Considering some of the jury's choices, this year's awards are not entirely credible. Both Charles and I were rooting for the French film "In the Beginning" to be recognized with something. It could have been given best screenplay or best actor if nothing else. But three of the nine awards were doled out to the French, perhaps their quota. The French also took the best actress award--Charlotte Gainsbourg for her agonizing role in Von Trier's "The Antichrist." This was the 8th film of Von Trier to play at Cannes, and the seventh to win an award. The best actor award went to Christophe Waltz in "Inglorious Basterds," a bit of a surprise, but not entirely undeserved. He gave the most emotional acceptance speech, thanking Tarantino for rescuing his career and Brad Pitt for looking at him eye to eye.
The three films I saw today before the awards on "Catch-up Sunday" all won awards. I left the campground at 7:20 this morning, my earliest departure of the festival, to get in line for "Inglorious Basterds." There were already 100 or so people before me, Tarantino devotees not put off at all by the tepid reviews. Most of "Screen's" panel gave it two stars. The lone four star rating came from Scott Foundras, the only American of the ten reviewers, standing up for his countryman, just as the Dane critic did for Von Trier's film.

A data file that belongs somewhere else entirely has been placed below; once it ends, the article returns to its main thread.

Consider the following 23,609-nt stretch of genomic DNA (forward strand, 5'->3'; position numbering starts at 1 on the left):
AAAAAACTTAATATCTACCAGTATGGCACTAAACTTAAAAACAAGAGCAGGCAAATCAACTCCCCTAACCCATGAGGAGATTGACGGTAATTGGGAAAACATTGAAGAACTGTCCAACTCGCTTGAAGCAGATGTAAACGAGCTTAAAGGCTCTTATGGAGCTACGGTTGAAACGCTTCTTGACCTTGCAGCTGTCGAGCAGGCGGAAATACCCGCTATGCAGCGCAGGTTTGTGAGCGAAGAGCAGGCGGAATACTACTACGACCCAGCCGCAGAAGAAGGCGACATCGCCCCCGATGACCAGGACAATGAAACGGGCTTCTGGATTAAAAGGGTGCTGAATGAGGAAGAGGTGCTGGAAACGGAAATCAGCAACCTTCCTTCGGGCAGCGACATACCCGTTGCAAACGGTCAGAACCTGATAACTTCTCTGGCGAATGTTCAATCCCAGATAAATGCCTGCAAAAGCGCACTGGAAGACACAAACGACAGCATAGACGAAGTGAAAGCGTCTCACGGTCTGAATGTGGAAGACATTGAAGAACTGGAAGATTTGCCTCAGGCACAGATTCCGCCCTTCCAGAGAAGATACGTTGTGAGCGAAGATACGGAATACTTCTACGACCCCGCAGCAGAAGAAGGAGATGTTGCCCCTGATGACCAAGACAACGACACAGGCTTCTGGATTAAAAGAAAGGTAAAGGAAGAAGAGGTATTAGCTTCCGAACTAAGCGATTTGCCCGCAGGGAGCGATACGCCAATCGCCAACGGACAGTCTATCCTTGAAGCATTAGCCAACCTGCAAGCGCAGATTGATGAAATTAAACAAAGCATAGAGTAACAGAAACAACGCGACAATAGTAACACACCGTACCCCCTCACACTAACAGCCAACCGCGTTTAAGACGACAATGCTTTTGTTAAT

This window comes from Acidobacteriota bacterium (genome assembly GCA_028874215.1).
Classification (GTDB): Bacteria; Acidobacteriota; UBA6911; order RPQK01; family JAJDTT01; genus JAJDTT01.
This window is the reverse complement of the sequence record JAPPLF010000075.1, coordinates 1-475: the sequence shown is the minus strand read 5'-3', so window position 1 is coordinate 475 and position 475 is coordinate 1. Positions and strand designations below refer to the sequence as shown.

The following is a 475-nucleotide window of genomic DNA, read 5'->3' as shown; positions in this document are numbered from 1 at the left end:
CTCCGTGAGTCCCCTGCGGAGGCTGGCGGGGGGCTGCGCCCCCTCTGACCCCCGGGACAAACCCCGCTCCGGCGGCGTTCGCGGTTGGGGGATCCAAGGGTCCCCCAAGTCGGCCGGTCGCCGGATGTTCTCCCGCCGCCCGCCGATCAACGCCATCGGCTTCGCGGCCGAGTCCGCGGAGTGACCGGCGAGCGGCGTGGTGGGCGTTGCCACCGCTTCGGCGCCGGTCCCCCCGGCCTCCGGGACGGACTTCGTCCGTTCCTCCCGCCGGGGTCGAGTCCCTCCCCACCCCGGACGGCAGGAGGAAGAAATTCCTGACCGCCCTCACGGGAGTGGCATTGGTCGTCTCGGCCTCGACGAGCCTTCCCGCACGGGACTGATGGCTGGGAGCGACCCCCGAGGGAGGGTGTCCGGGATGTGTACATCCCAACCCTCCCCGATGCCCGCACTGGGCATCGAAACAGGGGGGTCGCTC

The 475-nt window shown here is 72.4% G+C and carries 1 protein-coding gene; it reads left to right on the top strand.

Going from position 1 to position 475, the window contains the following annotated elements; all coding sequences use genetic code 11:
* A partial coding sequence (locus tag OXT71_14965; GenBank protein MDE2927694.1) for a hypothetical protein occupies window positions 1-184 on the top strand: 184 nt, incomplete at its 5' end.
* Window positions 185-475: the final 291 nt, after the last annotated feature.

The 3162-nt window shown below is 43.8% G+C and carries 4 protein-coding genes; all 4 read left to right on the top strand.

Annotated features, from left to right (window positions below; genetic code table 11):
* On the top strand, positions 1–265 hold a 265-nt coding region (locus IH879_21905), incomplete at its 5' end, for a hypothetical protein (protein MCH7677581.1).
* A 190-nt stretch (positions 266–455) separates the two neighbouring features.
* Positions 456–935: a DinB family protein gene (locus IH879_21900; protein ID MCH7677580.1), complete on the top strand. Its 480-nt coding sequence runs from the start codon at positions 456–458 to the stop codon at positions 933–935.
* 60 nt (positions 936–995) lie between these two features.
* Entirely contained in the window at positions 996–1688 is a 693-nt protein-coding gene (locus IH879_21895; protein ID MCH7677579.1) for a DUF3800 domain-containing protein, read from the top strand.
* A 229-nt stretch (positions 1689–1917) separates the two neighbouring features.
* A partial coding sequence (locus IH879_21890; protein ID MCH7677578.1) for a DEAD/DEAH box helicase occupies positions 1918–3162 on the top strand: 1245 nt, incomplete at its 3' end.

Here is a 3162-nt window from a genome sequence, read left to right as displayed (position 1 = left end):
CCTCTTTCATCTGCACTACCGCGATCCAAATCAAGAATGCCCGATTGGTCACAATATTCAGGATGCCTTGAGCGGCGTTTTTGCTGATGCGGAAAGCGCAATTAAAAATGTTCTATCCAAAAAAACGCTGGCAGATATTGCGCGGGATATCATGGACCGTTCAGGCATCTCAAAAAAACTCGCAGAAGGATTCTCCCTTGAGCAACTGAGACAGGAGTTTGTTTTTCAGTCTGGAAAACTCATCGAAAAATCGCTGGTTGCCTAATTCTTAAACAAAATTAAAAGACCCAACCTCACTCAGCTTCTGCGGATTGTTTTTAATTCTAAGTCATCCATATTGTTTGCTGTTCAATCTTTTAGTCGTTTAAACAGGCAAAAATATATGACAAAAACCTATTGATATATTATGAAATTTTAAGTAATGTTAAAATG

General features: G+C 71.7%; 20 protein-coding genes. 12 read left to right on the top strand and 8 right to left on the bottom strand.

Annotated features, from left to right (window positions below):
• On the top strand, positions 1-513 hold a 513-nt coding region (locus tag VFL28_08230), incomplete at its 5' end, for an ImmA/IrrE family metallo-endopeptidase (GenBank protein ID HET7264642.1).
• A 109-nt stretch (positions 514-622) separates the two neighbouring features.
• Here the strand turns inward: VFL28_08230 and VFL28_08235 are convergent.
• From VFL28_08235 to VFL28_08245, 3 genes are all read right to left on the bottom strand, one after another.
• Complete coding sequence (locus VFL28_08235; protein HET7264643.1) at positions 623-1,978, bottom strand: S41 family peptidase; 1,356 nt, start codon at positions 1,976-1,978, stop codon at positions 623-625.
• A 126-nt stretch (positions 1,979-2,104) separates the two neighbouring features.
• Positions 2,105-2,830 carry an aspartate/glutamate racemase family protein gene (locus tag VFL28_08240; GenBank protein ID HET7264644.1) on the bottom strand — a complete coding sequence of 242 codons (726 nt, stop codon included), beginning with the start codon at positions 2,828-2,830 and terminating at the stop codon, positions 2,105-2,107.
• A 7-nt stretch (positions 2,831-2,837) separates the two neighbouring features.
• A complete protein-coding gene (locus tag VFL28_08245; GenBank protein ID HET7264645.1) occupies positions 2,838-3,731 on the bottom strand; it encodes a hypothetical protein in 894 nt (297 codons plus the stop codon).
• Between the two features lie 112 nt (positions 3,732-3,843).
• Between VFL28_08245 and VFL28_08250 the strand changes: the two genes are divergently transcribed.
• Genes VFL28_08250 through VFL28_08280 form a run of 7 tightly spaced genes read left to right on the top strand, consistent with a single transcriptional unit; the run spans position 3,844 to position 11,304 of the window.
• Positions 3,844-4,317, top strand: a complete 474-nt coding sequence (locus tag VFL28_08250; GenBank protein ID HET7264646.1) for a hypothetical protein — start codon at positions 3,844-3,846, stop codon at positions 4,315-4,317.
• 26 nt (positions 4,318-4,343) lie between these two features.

If I gave out stars, I'd give it three. Evidently producer Harvey Weinstein, notorious for cutting films, has no power over Tarantino. Someone desperately needed to reign in Tarantino's dialogue. Verbal repartee went on interminably under the guise of tension building when in fact the tension was fizzling away with the climax to each scene blatantly obvious to all, even those jousting. I kept murmuring, "Get on with it Quentin, this is totally unnecessary." It was gab, gab, gab as if Tarantino was trying to make a French film. In a way he was, paying homage to the French here and there. At one point a young woman who owns a movie theater comments, "I am French, we respect directors in our country." That got applause from the audience.